Which Plating Option is Best for My Composite Connector?
Different connectors have different uses based on the substrate and plating material. Substrate selection for the base material of a composite connector is crucial in aerospace and defense, and other uses because of its role in determining the connector’s performance and reliability. The substrate material must be able to withstand the harsh conditions, including high and low temperatures, lightning strikes, and exposure to various types of corrosion. Beyond substrate, surface preparation, plating material, and plating methodology will all contribute to the types of potential uses for the connector. Plating onto substrates such as PEEK and Ultem with copper, nickel, and tin-based metals can all determine the effective end-use of different connectors.
Surface Activation® is a proprietary process used to improve the adhesion of the metal plating to a composite substrate. It is particularly useful for high-performance materials like PEEK and Ultem, which are used extensively in aerospace and military products. Surface Activation® does not damage the surface or degrade critical geometries of a component. Unlike media blasting or aggressive etching, Surface Activation® is a highly controlled and repeatable process that can be used for high-volume production plating, as well as low-volume R&D.
PEEK (polyetheretherketone) is a thermoplastic material that is known for its excellent mechanical and chemical resistance, high strength and stiffness, and low coefficient of thermal expansion. PEEK is also biocompatible, making it an ideal material for medical applications. However, PEEK is also known to have a low surface energy, which makes it difficult to bond to other materials. Surface Activation® is an excellent solution used to plate PEEK.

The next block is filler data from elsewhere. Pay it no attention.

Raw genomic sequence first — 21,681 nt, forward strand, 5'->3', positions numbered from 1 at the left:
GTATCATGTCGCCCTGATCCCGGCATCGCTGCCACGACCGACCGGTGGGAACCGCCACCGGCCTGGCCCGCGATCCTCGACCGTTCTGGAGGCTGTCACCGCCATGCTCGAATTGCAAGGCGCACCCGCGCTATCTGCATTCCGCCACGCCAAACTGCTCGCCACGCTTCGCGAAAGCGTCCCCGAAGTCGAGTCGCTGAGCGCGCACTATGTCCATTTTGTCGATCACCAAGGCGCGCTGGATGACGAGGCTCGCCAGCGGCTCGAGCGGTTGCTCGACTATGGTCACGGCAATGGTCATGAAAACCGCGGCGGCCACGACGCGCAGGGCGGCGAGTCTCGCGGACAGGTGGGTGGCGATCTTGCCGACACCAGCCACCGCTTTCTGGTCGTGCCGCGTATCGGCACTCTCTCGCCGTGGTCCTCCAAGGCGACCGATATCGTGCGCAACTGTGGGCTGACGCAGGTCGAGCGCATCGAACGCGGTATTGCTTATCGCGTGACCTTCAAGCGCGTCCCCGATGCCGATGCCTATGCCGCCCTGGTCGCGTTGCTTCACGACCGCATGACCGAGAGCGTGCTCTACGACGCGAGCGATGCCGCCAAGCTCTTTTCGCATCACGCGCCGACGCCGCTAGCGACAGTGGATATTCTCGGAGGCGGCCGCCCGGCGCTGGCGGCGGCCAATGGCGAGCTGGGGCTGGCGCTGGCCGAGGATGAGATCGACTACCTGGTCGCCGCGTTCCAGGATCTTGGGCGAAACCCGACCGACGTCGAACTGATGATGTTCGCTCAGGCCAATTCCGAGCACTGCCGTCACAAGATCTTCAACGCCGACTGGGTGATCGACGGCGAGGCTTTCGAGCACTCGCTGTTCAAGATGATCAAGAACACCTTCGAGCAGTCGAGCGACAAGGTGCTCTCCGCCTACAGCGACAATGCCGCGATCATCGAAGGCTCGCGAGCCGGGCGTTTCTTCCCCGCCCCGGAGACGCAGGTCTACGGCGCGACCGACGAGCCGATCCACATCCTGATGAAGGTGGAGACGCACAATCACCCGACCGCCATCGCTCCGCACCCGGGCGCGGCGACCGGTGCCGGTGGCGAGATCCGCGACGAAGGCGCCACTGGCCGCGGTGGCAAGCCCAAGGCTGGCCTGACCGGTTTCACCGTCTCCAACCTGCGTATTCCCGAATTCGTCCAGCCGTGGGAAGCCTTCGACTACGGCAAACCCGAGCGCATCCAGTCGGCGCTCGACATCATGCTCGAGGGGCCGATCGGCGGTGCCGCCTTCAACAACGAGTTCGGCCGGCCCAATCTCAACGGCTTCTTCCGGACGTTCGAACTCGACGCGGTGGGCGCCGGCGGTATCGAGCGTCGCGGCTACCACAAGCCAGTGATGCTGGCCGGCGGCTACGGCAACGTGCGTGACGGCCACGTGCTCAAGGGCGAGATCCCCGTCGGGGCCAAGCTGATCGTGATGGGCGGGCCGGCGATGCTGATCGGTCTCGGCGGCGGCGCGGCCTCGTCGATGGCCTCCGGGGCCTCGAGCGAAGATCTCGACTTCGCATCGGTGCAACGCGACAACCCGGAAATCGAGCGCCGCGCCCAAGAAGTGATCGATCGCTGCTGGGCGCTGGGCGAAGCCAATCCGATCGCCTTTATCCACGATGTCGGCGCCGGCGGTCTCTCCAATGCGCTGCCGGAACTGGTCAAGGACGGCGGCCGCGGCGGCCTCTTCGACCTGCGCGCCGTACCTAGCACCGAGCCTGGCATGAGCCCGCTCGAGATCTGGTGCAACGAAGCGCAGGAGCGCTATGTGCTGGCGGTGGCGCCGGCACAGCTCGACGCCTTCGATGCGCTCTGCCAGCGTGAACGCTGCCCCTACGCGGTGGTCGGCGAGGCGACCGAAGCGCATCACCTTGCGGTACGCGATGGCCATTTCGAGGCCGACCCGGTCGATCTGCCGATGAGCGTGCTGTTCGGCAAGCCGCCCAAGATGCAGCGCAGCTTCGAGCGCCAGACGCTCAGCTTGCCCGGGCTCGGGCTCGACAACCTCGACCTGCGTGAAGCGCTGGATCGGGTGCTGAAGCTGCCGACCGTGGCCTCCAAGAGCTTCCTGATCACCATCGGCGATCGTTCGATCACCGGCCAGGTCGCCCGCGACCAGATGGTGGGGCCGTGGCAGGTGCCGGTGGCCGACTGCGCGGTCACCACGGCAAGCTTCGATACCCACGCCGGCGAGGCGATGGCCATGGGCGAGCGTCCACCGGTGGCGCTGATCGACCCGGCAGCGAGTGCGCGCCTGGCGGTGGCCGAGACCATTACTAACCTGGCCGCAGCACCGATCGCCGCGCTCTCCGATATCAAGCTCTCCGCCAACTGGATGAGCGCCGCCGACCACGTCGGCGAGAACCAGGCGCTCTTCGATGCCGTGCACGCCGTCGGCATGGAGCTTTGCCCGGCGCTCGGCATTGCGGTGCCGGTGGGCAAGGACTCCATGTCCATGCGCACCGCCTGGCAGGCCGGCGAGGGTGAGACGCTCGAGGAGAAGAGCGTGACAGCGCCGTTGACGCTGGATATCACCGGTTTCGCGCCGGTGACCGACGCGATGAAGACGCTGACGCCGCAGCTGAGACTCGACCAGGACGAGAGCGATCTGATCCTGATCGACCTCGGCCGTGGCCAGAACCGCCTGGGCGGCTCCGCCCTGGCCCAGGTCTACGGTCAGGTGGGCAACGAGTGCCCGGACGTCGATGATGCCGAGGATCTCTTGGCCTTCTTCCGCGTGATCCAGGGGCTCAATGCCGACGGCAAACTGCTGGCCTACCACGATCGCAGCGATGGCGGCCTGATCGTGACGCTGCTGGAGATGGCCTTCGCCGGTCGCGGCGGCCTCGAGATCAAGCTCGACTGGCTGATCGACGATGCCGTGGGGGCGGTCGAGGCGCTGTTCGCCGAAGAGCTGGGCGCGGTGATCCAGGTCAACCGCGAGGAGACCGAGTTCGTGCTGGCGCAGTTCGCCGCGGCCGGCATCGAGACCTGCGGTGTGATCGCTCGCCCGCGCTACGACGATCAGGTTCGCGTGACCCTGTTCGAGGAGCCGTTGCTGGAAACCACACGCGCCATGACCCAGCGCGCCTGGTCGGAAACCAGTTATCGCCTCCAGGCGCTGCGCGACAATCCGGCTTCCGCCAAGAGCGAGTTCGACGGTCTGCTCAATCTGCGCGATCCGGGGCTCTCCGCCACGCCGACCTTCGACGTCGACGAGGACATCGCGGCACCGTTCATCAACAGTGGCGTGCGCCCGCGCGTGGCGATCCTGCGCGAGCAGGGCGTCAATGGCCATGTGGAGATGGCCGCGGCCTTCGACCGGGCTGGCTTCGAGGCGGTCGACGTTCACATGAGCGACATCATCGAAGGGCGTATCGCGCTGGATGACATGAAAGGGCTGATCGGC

Similarly, Ultem (polyetherimide) is another high-performance thermoplastic with outstanding mechanical and thermal properties, high strength and stiffness, and low moisture absorption. Ultem is also biocompatible and can be sterilized, making it perfect for medical applications. Ultem also shares the same issue with PEEK, that is, it has a low surface energy which makes it difficult to plate and bond to other materials.
There are legacy surface preparation methods that can be used to promote the plating adhesion on connectors, such as chemical etching and mechanical abrasion.
Chemical etching involves using a chemical treatment to create a more porous surface on the connector, which allows for better adhesion to the substrate. Common chemical treatments include chromic acid, permanganate, hydrofluoric acid, and others. Most of these are highly toxic and have special handling requirements. Mechanical activation, on the other hand, uses a mechanical method to create a more porous surface on the connector, such as sandblasting or bead blasting. It is possible to find success with these etching methods, but platers generally will experience quality control and plating adhesion challenges in a production setting.
PEEK and Ultem
PEEK (polyetheretherketone) and Ultem (polyetherimide) are high-performance thermoplastics that are commonly used in aerospace and defense, medical, and other extreme environments. Both materials have excellent mechanical and thermal properties, high strength and stiffness, and low moisture absorption. However, due to their low surface energy, PEEK and Ultem can be challenging to plate.
PEEK and Ultem plating methodologies are typically divided into two categories: electroless plating and electroplating.
Electroless plating: This method is a chemical process that does not require an external power source to deposit metal onto the surface of the PEEK or Ultem connector. The metal ions are reduced to metal by a chemical reducing agent, and the metal deposit is formed. Electroless plating can be used to deposit a variety of metals, including copper, nickel, gold, and palladium. Electroless plating is typically more uniform than electroplating, and it can be used to plate complex shapes.
Electroplating: This is a widely used method where a metal layer is deposited on the surface of the connector by way of electrochemical deposition. This involves the use of an anode (desired metal plating) to be transferred onto the cathode (product to be plated) in the plating bath with the use of direct current.